Pork Wraps

Remain abreast of the hogs & pork markets with our weekly Pork Wraps written by J.S. Ferraro EVP, Research and Analysis, Dr. Rob Murphy.

Pork Wrap February 6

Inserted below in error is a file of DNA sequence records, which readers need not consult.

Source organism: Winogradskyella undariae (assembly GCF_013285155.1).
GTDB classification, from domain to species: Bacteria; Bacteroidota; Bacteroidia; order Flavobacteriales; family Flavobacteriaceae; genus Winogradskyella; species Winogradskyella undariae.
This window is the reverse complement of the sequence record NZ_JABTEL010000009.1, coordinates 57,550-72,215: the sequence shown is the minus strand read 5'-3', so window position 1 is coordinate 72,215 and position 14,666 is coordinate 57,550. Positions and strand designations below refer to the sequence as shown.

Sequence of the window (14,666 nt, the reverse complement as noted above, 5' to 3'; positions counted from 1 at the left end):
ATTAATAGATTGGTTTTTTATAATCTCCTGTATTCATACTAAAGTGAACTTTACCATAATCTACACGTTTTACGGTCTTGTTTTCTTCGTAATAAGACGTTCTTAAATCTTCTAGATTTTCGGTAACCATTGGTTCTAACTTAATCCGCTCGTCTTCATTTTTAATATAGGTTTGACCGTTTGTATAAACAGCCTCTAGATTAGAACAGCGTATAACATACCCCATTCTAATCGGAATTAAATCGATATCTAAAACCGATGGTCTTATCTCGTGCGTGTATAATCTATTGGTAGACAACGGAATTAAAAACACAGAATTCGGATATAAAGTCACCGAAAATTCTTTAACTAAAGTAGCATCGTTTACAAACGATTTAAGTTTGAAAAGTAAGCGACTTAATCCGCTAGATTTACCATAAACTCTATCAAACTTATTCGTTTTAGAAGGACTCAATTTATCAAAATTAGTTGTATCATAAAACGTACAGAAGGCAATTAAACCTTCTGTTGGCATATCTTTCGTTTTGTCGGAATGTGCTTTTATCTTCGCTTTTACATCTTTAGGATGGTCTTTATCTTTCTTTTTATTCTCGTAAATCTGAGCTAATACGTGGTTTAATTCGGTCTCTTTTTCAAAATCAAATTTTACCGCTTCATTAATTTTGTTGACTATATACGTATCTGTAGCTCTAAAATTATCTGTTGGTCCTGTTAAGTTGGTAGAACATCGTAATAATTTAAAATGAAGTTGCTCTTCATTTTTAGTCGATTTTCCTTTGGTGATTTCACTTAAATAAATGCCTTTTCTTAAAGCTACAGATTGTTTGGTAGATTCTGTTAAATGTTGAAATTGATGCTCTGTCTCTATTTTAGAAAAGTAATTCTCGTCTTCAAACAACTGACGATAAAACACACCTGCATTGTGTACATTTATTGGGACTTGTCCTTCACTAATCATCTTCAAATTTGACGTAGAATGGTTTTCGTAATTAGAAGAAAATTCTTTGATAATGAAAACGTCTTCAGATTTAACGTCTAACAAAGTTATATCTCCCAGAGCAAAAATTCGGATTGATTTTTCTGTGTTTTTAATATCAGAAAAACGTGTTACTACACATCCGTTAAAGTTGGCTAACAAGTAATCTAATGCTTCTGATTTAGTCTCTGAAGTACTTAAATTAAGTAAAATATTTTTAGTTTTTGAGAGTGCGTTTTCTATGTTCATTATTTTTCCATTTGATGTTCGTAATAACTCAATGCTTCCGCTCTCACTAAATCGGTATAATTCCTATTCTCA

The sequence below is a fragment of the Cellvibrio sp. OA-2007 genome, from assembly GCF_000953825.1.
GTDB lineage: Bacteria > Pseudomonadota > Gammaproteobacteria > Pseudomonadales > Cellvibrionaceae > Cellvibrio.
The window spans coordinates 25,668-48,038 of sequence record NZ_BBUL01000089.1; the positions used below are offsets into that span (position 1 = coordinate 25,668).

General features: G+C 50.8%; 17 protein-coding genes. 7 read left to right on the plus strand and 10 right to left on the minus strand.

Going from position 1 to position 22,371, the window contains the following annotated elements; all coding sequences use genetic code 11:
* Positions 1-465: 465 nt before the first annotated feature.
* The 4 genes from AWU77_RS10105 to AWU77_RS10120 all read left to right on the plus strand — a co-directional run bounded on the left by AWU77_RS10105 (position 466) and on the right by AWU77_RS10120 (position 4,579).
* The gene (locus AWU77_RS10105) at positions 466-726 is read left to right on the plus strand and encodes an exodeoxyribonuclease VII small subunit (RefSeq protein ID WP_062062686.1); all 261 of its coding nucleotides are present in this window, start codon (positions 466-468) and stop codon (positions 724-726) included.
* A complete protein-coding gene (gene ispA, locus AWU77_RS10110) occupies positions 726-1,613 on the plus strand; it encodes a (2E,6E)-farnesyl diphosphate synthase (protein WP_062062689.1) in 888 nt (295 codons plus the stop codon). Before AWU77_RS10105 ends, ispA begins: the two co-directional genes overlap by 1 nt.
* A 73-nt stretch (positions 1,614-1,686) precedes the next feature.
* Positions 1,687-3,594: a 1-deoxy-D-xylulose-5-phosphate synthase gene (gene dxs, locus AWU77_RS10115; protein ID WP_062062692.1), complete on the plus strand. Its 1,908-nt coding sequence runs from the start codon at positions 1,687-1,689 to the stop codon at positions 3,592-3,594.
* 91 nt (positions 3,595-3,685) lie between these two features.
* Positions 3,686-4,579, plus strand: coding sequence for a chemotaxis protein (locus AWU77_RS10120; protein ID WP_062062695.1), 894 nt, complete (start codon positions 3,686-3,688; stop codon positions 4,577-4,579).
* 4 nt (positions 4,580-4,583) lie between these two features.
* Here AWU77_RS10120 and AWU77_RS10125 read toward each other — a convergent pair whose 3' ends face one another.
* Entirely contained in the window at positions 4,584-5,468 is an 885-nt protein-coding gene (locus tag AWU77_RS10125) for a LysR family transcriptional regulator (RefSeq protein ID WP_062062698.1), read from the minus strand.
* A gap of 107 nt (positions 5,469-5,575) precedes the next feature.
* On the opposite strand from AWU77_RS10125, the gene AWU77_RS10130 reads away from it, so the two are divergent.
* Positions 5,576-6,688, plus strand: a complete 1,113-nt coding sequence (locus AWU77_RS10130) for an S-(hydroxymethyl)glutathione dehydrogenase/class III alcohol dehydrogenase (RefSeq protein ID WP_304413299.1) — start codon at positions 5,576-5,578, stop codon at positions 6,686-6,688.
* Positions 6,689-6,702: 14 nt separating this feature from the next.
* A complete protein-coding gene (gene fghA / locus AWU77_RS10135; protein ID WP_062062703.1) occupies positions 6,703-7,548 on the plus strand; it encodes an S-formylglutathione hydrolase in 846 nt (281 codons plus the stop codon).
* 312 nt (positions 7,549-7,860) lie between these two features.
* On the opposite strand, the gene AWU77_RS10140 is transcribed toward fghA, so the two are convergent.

Last week I said that I was looking for the pork cutout to retreat modestly over the next two weeks. It didn¡¯t happen. On a weekly average basis, the cutout was up slightly ($0.20). What¡¯s more, the cutout actually improved as the week wore on, averaging $85 over Thursday and Friday. It is pretty clear that this rally still has some legs underneath it. Packers found themselves having to pay up in the negotiated markets this week too, with the NDD up almost $5 Friday-to-Friday. With a flat cutout and rising cash hog markets, packer margins compressed down to $25/hd from $29/hd the week before. Declining packer margins are a hallmark of February, so this is not too surprising. Even with the decline, this is the largest packer margins have ever been in the first week of February (2017 came close). So from a packer¡¯s perspective, everything is just fine in the markets right now. From a pork buyer¡¯s perspective however, it is painful to see the cutout $10-15 higher than its been in the past two years at this juncture. Likewise for independent hog producers who are still seeing cash market pricing below their breakevens when the pork market is so strong. Clearly, pork demand is very strong right now. Some of that may be coming from high beef prices, but I think it is probably also due to foodservice operators beginning to restock as they watch covid infections decline and anticipate more foodservice demand in coming weeks. A good part of it is probably just due to the fact that in Jan/Feb there has been little to do but stay home and stay safe and that drives up pork consumption through the retail channel and we know that is positive for overall demand. The combined margin chart below ticked lower again this week after head-faking us last week. It is not helpful at all when this margin does not show a consistent trend in one direction or the other. Where will it go next? Up? Down? I have to vote for down since I¡¯ve got a little dip in the cutout built in next week, but I’m also very uncertain about that after this week’s strong market. Export markets appear to be doing ok, but below last year¡¯s torrid pace. I¡¯m projecting Q1 exports down 4% YOY, but last year¡¯s number was very strong so even a 4% decline leaves the export picture pretty good from a historical perspective. There are 2 scatter diagrams below. One for January and another for February. The January 21 data point is approximately on the same level as the 2013 and 2015 data points, but look what happens to the 2013 and 2015 data points in the February scatter. Am I too strong on Feb pork demand? I¡¯ve got the cutout averaging about $80 in February¡ªsimilar to where it was in January. If I were to bring my Feb21 data point down to the level of 2015, that would imply an average cutout this month of $70. Right now, it sure doesn¡¯t feel like its headed that way and we¡¯ve already got a week¡¯s worth of $80+ cutouts in the Feb average, so we would need to take the cutout down to $70 very quickly if we are going to average that this time around. With the way demand has been running, I don¡¯t think I can justify that. Maybe a $76-77 cutout, but not a $70 cutout. That said, at some point demand will cycle lower and that will be the catalyst for pushing the cutout back into the low $70s. Its hard to say when the demand cycle will turn, but since the combined margin indicator has been in a sideways mode and prone to head fakes lately, we could shift back to the 8-week model for cycles in the cutout. The cutout bottomed its last cycle around Christmas, so the 8-week model would imply 2-3 more weeks before the cutout breaks lower. This week¡¯s kill clocked in at 2.69 million head. That exceeded the pig crop projection by 100k head. It doesn¡¯t appear that there is a shortage of market-ready hogs out there right now. Kills should work steadily lower in the weeks ahead and should hold pretty close to last year¡¯s level unless the pig crop remains under-estimated even after USDA¡¯s million-head increase from the last H&P report. In that case we might expect to see kills run over last year into March. We will soon transition to slaughtering the Sep/Nov pig crop, which USDA reported down 1.4%, so that should supply a modest amount of additional tightening this spring. Carcass weights came in a pound lower this week and so things are headed in the right direction there. The DTDS also pulled back from a really high level this week and that makes me feel more confident that the industry can kill this extra weight off of the hogs over the next month or so. Bitter cold weather in the upper Midwest next week should also help to trim weights down. In the futures market, traders are rightfully seeing the current demand situation as bullish and combining that with strong corn pricing to paint a very bullish situation for 2021. That has created a pretty serious over-pricing situation in my opinion. For one thing, we know that the current strong demand picture will fade at some point and there is no guarantee that corn pricing is going to remain high in the US. China could back away from its purchases and the weather in our Corn Belt could turn out to be better than expected. It is only early February¡ªway too soon to declare 2021 as a high corn price year. But alas, this market has pretty much decided to buy now and see what happens later. The cutout futures are now pricing in a $96 cutout in July, but the summer market hasn¡¯t come anywhere near that level in the past three years. Maybe this year will be different..
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